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Writing Empathetically Through Free Association and Sense Memory Mackenzie, Donnard J. 2012-05-03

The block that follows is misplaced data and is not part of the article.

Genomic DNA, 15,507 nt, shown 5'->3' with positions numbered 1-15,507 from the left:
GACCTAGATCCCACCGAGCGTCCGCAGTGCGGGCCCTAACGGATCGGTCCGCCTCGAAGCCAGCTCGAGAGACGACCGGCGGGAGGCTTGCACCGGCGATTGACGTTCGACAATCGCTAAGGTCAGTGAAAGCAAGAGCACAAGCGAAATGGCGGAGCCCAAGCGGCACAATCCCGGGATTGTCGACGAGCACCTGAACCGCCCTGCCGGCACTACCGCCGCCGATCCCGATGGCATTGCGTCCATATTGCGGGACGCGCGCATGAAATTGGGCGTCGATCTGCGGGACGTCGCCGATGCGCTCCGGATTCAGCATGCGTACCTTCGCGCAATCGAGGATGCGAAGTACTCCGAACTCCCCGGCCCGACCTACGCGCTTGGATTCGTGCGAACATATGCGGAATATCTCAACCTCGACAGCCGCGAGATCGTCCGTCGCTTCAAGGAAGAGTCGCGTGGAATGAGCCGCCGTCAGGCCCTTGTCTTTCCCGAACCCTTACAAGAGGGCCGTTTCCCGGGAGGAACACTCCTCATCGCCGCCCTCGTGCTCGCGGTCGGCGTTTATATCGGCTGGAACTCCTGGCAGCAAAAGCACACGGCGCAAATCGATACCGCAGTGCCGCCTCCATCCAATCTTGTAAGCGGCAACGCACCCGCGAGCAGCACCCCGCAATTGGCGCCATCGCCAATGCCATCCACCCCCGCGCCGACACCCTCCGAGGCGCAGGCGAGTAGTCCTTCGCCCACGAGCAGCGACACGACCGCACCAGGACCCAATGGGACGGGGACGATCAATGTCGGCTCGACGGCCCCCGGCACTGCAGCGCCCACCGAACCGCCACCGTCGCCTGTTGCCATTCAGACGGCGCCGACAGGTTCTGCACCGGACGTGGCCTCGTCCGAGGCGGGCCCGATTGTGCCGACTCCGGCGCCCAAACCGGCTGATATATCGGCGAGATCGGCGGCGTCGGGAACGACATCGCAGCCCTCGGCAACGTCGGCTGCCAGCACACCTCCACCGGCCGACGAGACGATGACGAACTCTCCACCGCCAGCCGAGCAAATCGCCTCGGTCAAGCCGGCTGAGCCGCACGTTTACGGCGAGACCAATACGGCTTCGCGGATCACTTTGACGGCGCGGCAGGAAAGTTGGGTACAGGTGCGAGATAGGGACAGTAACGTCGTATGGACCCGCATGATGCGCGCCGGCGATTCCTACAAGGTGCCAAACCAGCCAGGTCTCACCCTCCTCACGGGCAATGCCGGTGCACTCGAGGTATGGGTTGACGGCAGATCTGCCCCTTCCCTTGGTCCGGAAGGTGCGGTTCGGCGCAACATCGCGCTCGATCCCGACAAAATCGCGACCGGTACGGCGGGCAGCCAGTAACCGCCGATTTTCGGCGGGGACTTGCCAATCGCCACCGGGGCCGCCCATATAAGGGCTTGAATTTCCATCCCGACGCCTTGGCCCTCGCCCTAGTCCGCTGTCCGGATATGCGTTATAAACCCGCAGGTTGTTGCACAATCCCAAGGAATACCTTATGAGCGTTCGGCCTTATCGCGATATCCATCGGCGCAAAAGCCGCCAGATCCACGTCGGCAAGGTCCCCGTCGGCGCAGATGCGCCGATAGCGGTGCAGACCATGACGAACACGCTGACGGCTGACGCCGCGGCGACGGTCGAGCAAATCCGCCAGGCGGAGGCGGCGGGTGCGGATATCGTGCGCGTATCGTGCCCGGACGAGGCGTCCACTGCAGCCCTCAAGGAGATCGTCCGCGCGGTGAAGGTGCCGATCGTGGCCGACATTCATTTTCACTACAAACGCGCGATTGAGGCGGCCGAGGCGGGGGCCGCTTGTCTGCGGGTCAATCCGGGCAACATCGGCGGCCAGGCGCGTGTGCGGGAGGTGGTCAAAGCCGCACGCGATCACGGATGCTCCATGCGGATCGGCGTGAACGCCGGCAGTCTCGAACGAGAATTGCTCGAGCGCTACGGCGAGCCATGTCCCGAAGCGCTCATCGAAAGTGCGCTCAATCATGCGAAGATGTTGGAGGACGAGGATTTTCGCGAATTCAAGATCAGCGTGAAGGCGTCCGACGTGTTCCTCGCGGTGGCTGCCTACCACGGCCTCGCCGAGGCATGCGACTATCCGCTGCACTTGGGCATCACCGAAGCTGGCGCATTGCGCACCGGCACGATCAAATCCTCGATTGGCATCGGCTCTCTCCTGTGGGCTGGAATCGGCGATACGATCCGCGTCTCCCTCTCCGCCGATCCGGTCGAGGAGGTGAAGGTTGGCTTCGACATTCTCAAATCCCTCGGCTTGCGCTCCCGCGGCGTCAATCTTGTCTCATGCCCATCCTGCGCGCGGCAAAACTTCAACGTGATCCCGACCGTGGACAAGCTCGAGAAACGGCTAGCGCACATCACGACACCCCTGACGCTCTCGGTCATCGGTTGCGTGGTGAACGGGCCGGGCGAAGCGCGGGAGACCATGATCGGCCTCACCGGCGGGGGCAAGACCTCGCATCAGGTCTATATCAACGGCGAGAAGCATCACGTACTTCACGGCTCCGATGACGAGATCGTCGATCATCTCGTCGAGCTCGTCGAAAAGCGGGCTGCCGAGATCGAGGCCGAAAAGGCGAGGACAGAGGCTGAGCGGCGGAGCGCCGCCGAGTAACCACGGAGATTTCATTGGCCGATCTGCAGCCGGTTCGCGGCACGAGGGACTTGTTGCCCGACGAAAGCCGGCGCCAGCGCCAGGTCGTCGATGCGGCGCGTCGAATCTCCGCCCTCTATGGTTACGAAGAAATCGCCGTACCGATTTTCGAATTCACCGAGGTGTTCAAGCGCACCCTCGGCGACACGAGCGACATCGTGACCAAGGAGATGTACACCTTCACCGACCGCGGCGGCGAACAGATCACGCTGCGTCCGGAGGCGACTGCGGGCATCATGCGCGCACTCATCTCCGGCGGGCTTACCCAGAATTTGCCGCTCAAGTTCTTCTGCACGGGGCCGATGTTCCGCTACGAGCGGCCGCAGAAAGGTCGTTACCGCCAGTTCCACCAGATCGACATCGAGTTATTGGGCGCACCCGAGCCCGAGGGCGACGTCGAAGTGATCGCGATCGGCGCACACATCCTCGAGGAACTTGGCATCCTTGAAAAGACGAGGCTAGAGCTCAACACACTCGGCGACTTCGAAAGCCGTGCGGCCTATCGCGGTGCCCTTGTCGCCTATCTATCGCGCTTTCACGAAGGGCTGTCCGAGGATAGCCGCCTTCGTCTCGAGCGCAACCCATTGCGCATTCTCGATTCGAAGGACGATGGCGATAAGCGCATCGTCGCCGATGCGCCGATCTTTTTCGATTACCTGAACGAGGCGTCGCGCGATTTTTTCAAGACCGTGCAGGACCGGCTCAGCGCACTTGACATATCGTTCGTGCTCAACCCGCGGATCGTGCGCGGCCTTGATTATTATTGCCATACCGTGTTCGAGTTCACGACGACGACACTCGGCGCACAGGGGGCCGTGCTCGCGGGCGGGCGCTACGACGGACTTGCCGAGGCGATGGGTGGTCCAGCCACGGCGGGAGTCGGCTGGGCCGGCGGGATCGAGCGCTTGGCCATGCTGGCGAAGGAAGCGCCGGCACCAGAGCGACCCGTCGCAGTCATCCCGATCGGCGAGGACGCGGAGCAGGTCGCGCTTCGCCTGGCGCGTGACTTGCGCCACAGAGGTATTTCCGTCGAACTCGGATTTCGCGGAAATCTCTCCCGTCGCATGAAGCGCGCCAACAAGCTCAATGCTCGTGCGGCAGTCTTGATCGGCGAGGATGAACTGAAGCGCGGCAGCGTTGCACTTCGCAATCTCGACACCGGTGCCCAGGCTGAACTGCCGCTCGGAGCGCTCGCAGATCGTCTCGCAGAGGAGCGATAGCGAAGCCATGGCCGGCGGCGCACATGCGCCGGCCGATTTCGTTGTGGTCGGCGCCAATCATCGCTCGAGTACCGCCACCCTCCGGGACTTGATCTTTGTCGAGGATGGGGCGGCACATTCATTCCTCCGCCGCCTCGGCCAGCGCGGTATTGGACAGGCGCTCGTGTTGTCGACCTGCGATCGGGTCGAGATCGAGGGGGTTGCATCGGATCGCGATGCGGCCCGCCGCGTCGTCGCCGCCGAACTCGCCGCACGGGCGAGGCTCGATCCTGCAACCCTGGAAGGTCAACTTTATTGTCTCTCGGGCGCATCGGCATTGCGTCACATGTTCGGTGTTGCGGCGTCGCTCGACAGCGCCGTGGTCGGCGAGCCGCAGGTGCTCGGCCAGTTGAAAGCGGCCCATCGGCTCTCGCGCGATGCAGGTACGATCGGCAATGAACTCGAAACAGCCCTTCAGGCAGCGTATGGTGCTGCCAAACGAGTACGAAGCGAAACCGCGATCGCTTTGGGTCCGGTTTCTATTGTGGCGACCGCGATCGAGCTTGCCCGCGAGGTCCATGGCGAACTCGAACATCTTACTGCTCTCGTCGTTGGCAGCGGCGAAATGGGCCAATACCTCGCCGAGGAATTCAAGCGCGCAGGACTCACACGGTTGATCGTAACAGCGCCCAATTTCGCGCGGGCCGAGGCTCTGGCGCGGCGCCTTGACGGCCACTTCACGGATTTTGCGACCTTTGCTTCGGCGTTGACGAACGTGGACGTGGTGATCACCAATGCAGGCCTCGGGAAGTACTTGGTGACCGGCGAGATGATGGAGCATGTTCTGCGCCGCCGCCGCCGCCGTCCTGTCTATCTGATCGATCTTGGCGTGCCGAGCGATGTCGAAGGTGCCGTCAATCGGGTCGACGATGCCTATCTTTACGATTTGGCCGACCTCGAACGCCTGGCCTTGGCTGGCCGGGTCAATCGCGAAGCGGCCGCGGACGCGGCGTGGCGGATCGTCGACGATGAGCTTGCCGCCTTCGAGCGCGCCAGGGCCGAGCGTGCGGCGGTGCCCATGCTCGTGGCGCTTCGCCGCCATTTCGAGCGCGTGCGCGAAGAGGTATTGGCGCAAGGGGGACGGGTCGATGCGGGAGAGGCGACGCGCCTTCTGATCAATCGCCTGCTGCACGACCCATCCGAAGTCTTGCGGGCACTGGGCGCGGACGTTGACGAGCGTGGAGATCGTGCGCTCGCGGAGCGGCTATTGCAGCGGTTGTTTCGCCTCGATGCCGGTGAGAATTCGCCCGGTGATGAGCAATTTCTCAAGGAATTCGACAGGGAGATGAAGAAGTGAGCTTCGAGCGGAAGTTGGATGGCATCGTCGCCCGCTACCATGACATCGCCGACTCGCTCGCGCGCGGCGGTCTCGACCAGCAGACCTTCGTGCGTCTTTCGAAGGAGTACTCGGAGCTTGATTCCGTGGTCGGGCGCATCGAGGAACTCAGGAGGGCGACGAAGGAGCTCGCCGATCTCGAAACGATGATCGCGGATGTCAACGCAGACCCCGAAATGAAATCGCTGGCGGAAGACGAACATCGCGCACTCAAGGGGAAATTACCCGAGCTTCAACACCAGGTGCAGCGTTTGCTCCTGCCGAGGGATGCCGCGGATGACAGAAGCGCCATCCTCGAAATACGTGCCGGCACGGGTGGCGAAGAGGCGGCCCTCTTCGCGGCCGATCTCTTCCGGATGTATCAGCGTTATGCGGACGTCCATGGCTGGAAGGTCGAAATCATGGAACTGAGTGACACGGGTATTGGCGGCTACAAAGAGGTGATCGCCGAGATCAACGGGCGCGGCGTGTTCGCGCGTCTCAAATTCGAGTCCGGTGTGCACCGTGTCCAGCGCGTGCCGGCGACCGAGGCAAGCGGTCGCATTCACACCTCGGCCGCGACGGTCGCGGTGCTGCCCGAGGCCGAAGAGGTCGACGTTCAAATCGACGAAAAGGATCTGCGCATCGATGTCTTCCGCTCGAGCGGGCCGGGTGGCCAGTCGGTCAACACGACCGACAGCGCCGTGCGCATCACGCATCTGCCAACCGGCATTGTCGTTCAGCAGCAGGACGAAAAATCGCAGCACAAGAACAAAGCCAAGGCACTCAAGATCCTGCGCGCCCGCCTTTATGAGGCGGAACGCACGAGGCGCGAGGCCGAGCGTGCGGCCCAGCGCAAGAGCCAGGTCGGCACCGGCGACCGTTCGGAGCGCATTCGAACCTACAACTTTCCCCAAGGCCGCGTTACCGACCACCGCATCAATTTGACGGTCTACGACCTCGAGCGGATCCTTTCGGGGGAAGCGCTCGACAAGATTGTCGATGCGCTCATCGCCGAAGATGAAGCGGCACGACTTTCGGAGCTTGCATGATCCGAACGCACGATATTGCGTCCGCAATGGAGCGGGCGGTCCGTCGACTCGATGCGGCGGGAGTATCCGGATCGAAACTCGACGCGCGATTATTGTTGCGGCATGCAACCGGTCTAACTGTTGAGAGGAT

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QUICK TIPS (--THIS SECTION DOES NOT PRINT--)  This PowerPoint template requires basic PowerPoint (version 2007 or newer) skills. Below is a list of commonly asked questions specific to this template. If you are using an older version of PowerPoint some template features may not work properly.  Using the template  Verifying the quality of your graphics Go to the VIEW menu and click on ZOOM to set your preferred magnification. This template is at 100% the size of the final poster. All text and graphics will be printed at 100% their size. To see what your poster will look like when printed, set the zoom to 100% and evaluate the quality of all your graphics before you submit your poster for printing.  Using the placeholders To add text to this template click inside a placeholder and type in or paste your text. To move a placeholder, click on it once (to select it), place your cursor on its frame and your cursor will change to this symbol:         Then, click once and drag it to its new location where you can resize it as needed. Additional placeholders can be found on the left side of this template.  Modifying the layout This template has four different column layouts. Right-click your mouse on the background and click on “Layout” to see the layout options. The columns in the provided layouts are fixed and cannot be moved but advanced users can modify any layout by going to VIEW and then SLIDE MASTER.  Importing text and graphics from external sources TEXT: Paste or type your text into a pre-existing placeholder or drag in a new placeholder from the left side of the template. Move it anywhere as needed. PHOTOS: Drag in a picture placeholder, size it first, click in it and insert a photo from the menu. TABLES: You can copy and paste a table from an external document onto this poster template. To adjust  the way the text fits within the cells of a table that has been pasted, right-click on the table, click FORMAT SHAPE  then click on TEXT BOX and change the INTERNAL MARGIN values to 0.25  Modifying the color scheme To change the color scheme of this template go to the “Design” menu and click on “Colors”. You can choose from the provide color combinations or you can create your own.        QUICK DESIGN GUIDE (--THIS SECTION DOES NOT PRINT--)  This PowerPoint 2007 template produces a 36”x48” professional  poster. It will save you valuable time placing titles, subtitles, text, and graphics.  Use it to create your presentation. Then send it to for premium quality, same day affordable printing.  We provide a series of online tutorials that will guide you through the poster design process and answer your poster production questions.  View our online tutorials at: (copy and paste the link into your web browser).  For assistance and to order your printed poster call at 1.866.649.3004   Object Placeholders  Use the placeholders provided below to add new elements to your poster: Drag a placeholder onto the poster area, size it, and click it to edit.  Section Header placeholder Move this preformatted section header placeholder to the poster area to add another section header. Use section headers to separate topics or concepts within your presentation.    Text placeholder Move this preformatted text placeholder to the poster to add a new body of text.     Picture placeholder Move this graphic placeholder onto your poster, size it first, and then click it to add a picture to the poster.            RESEARCH POSTER PRESENTATION DESIGN © 2012 © 2012     2117 Fourth Street , Unit C     Berkeley CA 94710 Student discounts are available on our Facebook page. Go to and click on the FB icon. I am a playwright/actor/teacher and arts based researcher. This is an in- process reflection of work I have been doing with my creative writing, acting and  my teaching of drama and dramatic writing. I have been exploring a few concepts that have been part of my practical understanding as a professional theatre artist for many years. When I work in my tradition of text based theatre, I am in effect in silent conversation with the legacy of artists who have come before me. My new play is based upon the creative dynamics on John Huston`s biographical film Freud (1962).  The writing process, and my background reading on psychoanalysis and its start as the talking cure, has led me to make certain connections in my artistic and teaching practice.  Empathy I see that my practice of the art of the theatre, inclusive of drama in educational settings, engages personal empathy.  The  work as outlined here demonstrates the background means of that engagement Freudian based Free Association Free Association may still be considered somewhat controversial. The participant speaks aloud freely whatever words and images come to mind. Stanislavski’s concept of Sense Memory and the actor`s Inner Monologue Sense Memory is an actor’s technique for making more physically real the psychological truth of the character`s experience by using the actors own sensual memories of experiences. To explore character and the given circumstances of the play, the actor may improvise a steady stream speak aloud of the inner monologue life of the character. Words into Dramatic Monologues These techniques are used as interpretative tools. Given that they are word based,  I have applied them as creative approaches for writing dramatic monologues or stories, including work with in-service teachers. Authentic Witness As a supportive alternative to the writer working strictly alone in the early writing, I adapted the concept of the authentic witness, which I discuss in a later section.  PROLOGUE  AND CONTEXT FREE ASSOCIATION AND SENSE MEMORY  • The authentic witness is a concept adapted from contact improvisational dance and dance therapy for dramatic writing • People have an inherent need to be recognized, to be seen • Authentic means to be present as a witness for the writer   Authentic Witness  • The writer will take the notes and choose to create an order  • The free association is then further guided by the writer  • The order may be in the form of the inner thoughts of a character  • The character is informed  by the sense memory  the writer is choosing to focus on  Options for the Writer • The Inner Monologue may become a story from the character • Shared directly with the audience, as performance • The writer may also choose to turn the work into a story • The writing begins with the sense memory as expressed with words that arise from the lived experience of the writer’s body.             Inner Monologue  Excerpt of Empathetic Monologue The following excerpt is from an in-service teacher who was a student in my drama education class. It is used with permission of the author.  R.B.: “Well, what is it this time. Just leave me alone!  What do you want from me? I didn’t do anything! Here it comes. Blah, blah, blah, blah, blah...Are you done yet? Can I go now? See ya later! Wouldn’t want to be ya! I feel like I do the wrong thing all the time. Do you guys even trust me? For once I would like it if they told me I did a great job at something like helping out a friend in class. I wonder if they even notice these things. I am trying my best. Just give me a chance to prove myself. Sometimes, I can’t help myself from doing these things. I do feel bad afterwards. I am trying. It’s just so hard sometimes. I try to fit in with my friends but they just don’t seem to understand me…No one seems to understand me except for my mom. I miss my mom. I wish she was here with me. I feel so alone sometimes….”     QUESTIONS for APPLICATION/DISCUSSION • What drama strategies might be used to prepare and extend to use this work? Mirror Games including Boal’s, Word Tennis, Sensory Walk, Soundscape, Hotseating in varied forms • What new understanding might be found for teachers of their student’s learning by consciously engaging empathy through dramatic writing? • How might the tools  of drama and theatre acting craft be applied to the process of creative writing?  • How would this work be adapted for direct use  by students in the K to 12 setting?   ACKNOWLEDGEMENTS This work is adapted from  concepts  related to Sigmund Freud, Constantine Stanislavski (1936),  Judith Koltai,(1993), the Roots of Empathy research (nd), Augusto Boal, (2001),  and  my own practice. Images used are in the public domain, accessed through UBC wiki. For a full list of references and acknowledgements, please  contact me at Thanks to colleagues and professors within  UBC Faculty of Education, including Carl Leggo, George Belliveau, Lynn Fells and Rita Irwin,  and theatre department professor, Stephen Heatley.  Special thank-you as well to teachers and students  I have worked with, most recently the LLED Drama in Education class 2012..  If you have comments for this work, please contact me as above.  • Much of our experience of the world is through our body and the five senses • Self-guided free association helps the writer to focus on the visceral nature of experiences • For example, one specific memory of a scent may help make more vivid the flow of phrases and images • When the flow starts to slow or runs dry or begins to repeat, we bring ourselves back to talking from our physical position in the present moment. • Ask how is my body physically feeling; what words might I use to describe what my senses are telling me; and then begin the association again   •  Various research shows a greater personal empathy leads to more effective learning. • In theatre and drama one is asked to experience new people and new ideas through the “magic if” • As in  role play, WHAT IF I am a new mother; a young student struggling to read; or, someone faced with a dilemma that  is outside my range of personal experience—how would I respond? • Teachers may use Sense Memory Association as a way of seeing their teaching from a particular student’s point-of view. • Writing an inner monologue from the point-of-view of a student whose trajectory the teacher has altered in some way.  •         •  The writer sits in a comfortably alert and neutral position • The writer meditates on her breathing, repeating in a quiet voice, “Breathing in and breathing out…” • The writer  then starts to freely say some images and phrases • Once that talk is freely flowing, the writer may choose to guide the images through a chosen memory • In dance the witness may describe what was shared freely in movement form after it is complete. In the context of creative writing, the witness is also a scribe.  • For writing, the authentic witness sits in a chair opposite the writer.  • The authentic witness will supportively watch and listen to the writer  • Once this is practiced, the witness will scribe  every phrase and image spoken from the writer    GUIDED FREE ASSOCIATION WRITING  Empathetic Awareness through this Technique  Authentic Witness as Scribe  PhD Candidate, UBC LLED, Narrative and Drama Studies D. A. MacKenzie WRITING EMPATHETICALLY THROUGH FREE ASSOCIATION AND SENSE MEMORY